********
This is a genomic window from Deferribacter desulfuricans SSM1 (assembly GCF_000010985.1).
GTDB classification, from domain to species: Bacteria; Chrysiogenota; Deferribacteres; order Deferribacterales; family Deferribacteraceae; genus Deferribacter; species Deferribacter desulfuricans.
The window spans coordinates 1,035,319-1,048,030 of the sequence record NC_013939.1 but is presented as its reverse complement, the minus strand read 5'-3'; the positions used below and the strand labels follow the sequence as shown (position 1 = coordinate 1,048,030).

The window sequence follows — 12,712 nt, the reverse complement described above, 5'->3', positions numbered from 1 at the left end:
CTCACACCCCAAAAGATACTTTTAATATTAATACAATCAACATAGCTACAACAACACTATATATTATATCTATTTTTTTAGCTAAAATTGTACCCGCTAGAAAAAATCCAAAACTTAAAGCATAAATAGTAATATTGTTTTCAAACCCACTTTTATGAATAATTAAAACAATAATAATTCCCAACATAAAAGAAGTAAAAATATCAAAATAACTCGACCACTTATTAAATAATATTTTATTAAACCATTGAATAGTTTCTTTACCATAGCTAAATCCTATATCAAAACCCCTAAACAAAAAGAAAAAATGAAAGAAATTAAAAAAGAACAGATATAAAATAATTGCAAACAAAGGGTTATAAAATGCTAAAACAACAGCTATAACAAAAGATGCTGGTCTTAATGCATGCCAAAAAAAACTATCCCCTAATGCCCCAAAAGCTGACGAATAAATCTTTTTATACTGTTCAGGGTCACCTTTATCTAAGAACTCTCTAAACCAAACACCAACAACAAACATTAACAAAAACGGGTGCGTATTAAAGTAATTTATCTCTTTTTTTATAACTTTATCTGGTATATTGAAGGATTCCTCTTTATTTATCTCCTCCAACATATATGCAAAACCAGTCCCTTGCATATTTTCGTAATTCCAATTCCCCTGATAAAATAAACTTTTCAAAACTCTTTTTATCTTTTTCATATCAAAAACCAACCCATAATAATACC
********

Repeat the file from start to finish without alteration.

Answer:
This is a genomic window from Deferribacter desulfuricans SSM1 (assembly GCF_000010985.1).
GTDB classification, from domain to species: Bacteria; Chrysiogenota; Deferribacteres; order Deferribacterales; family Deferribacteraceae; genus Deferribacter; species Deferribacter desulfuricans.
The window spans coordinates 1,035,319-1,048,030 of the sequence record NC_013939.1 but is presented as its reverse complement, the minus strand read 5'-3'; the positions used below and the strand labels follow the sequence as shown (position 1 = coordinate 1,048,030).

The window sequence follows — 12,712 nt, the reverse complement described above, 5'->3', positions numbered from 1 at the left end:
CTCACACCCCAAAAGATACTTTTAATATTAATACAATCAACATAGCTACAACAACACTATATATTATATCTATTTTTTTAGCTAAAATTGTACCCGCTAGAAAAAATCCAAAACTTAAAGCATAAATAGTAATATTGTTTTCAAACCCACTTTTATGAATAATTAAAACAATAATAATTCCCAACATAAAAGAAGTAAAAATATCAAAATAACTCGACCACTTATTAAATAATATTTTATTAAACCATTGAATAGTTTCTTTACCATAGCTAAATCCTATATCAAAACCCCTAAACAAAAAGAAAAAATGAAAGAAATTAAAAAAGAACAGATATAAAATAATTGCAAACAAAGGGTTATAAAATGCTAAAACAACAGCTATAACAAAAGATGCTGGTCTTAATGCATGCCAAAAAAAACTATCCCCTAATGCCCCAAAAGCTGACGAATAAATCTTTTTATACTGTTCAGGGTCACCTTTATCTAAGAACTCTCTAAACCAAACACCAACAACAAACATTAACAAAAACGGGTGCGTATTAAAGTAATTTATCTCTTTTTTTATAACTTTATCTGGTATATTGAAGGATTCCTCTTTATTTATCTCCTCCAACATATATGCAAAACCAGTCCCTTGCATATTTTCGTAATTCCAATTCCCCTGATAAAATAAACTTTTCAAAACTCTTTTTATCTTTTTCATATCAAAAACCAACCCATAATAATACC